Catholic teachers and support staff in NSW and ACT schools will vote 'yes' to a new enterprise agreement next week, following an 18-month industrial campaign which included two stop work meetings.
The 'yes' vote will bring to an end the long and sometimes bitter dispute between the IEUA NSW/ACT Branch and the 11 Catholic dioceses, with teachers and support staff winning provisions that will benefit themselves and their students.
The new enterprise agreement enshrines access to the Fair Work Commission for arbitration, something that was challenged by the employer, and includes work practices agreements which allow teachers and support staff to spend more time with students and less time on data collection and input, meetings and emails.
The agreement includes a 2.5 per cent pay rise for 2017, 2018 and 2019 in NSW and in the ACT teachers received 1.5 per cent in April, with an additional pay rise to come in line with public schools.
In most dioceses, meeting times are capped to 10 hours per term and there is a commitment to limit unnecessary data processing and programming that is not directly related to teaching. Staff are not required to respond to emails outside of normal school hours.
The new work practices agreements also allow for more mentoring and release from face-to-face teaching for new teachers to address the exodus from the profession in the early years.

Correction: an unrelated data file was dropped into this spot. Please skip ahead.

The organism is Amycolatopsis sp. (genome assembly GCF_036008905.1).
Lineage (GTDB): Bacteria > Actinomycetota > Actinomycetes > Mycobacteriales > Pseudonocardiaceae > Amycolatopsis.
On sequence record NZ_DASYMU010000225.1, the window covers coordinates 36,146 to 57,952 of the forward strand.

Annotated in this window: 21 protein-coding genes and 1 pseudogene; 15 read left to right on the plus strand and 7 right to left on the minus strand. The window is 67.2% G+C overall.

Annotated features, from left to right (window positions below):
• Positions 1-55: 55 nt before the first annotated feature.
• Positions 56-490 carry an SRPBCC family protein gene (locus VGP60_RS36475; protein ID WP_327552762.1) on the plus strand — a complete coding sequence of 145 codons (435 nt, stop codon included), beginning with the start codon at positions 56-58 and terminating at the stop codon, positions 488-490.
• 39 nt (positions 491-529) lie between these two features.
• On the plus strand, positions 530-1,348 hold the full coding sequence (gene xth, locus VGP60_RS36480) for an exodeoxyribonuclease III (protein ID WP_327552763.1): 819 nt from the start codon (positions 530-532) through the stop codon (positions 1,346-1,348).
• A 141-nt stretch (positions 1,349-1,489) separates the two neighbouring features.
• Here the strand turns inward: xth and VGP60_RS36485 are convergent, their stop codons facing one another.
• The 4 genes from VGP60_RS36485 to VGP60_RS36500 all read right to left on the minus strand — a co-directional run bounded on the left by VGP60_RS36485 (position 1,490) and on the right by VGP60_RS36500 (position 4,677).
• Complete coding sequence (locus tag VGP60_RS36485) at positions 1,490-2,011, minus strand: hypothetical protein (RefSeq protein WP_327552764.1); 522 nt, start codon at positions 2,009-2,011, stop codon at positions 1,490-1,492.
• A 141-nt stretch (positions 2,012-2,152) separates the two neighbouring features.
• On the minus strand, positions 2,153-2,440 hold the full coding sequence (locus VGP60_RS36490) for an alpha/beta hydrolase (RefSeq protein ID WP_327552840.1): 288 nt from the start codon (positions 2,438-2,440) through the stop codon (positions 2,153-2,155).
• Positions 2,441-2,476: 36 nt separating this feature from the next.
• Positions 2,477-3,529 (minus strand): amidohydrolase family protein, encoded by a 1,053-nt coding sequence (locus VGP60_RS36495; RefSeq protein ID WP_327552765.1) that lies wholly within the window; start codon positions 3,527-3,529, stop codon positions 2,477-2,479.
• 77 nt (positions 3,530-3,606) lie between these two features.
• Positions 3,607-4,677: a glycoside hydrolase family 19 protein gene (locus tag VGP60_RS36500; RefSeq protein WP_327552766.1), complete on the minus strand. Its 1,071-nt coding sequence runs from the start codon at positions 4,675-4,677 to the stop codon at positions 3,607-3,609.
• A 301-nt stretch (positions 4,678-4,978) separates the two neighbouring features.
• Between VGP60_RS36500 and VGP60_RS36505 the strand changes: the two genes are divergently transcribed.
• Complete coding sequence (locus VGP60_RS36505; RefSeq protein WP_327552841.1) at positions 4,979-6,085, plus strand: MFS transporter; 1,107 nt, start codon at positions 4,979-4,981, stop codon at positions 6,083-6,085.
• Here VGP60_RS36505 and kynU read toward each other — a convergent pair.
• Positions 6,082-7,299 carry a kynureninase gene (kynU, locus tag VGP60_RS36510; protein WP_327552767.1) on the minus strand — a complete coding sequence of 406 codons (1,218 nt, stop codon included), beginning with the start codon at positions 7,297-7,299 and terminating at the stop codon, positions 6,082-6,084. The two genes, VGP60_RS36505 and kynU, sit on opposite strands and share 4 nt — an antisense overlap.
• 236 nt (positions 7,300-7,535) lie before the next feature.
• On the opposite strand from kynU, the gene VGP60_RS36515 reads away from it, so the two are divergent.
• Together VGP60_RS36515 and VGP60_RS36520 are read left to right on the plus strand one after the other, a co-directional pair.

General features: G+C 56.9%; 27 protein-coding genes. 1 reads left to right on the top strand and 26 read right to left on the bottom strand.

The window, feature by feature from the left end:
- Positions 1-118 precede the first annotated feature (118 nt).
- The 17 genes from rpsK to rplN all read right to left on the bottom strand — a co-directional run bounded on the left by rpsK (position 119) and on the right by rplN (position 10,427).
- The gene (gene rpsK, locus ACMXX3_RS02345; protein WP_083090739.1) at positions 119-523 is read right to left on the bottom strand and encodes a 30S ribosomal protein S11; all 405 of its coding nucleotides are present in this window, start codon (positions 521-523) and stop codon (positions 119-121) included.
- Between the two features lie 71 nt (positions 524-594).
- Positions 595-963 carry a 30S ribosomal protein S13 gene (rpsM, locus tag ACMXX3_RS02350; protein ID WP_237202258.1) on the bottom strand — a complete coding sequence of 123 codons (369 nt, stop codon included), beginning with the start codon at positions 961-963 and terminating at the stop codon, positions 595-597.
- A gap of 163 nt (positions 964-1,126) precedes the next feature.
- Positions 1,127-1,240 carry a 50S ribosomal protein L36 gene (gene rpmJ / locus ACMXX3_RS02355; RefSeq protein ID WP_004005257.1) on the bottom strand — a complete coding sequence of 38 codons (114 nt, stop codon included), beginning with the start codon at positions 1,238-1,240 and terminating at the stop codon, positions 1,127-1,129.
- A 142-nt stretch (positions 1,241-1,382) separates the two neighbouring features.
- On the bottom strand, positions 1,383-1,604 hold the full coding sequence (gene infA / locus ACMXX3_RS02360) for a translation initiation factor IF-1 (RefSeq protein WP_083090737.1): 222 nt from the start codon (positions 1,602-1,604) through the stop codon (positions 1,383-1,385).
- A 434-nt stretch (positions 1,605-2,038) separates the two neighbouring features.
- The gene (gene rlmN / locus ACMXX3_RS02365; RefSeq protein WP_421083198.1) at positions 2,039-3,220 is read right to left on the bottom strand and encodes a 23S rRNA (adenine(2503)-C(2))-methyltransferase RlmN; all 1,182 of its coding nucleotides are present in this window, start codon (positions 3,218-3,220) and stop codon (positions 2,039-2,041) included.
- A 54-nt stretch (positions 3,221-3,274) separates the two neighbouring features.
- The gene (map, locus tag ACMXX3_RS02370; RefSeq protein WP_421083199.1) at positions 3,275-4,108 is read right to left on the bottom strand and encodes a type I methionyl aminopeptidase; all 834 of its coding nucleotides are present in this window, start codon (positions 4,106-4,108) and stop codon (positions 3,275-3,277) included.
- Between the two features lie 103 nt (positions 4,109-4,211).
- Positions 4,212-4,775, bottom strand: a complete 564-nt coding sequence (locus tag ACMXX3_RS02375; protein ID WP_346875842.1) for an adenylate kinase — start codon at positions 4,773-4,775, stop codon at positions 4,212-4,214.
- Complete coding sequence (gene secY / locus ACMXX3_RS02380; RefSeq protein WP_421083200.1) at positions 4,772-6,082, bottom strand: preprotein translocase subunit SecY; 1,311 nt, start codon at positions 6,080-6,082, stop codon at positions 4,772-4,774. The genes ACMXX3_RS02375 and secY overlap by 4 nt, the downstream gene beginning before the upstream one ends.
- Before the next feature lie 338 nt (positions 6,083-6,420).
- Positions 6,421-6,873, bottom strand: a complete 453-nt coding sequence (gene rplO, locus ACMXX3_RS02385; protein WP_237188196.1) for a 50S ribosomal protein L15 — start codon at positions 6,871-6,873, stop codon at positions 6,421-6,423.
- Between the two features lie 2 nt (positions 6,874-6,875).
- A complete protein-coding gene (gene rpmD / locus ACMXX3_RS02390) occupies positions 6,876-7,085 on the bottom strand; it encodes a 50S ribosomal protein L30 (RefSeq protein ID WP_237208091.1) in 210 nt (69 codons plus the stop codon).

For instance, in the Lismore diocese, new teachers are now allocated 16 days of release in their first year with eight in their second year, and in the Armidale diocese, beginning teachers will receive 18 days of release time.
Support staff will be paid an allowance for attending overnight camps.
"It's a tribute to the determination and unity of our members that they stuck to their guns for 18 months, despite attempts by the employers to bribe them with a pay rise, because they knew how fundamental the right to arbitration was," Gloria Taylor, Acting Secretary IEUA NSW/ACT Branch said.
"They also understood that provisions addressing work intensification would benefit not only them but their students, allowing more time for what they originally signed up for," Taylor said.
"The challenges of this campaign proved that ACTU Secretary Sally McManus is right, and the rules that govern industrial relations are broken and need to be changed. Nevertheless, despite many obstacles, the union has won through, and the end result will benefit school staff, students and parents."
From: EducationHQ News Team
Published May 11, 2018
|Tags: Industrial Relations|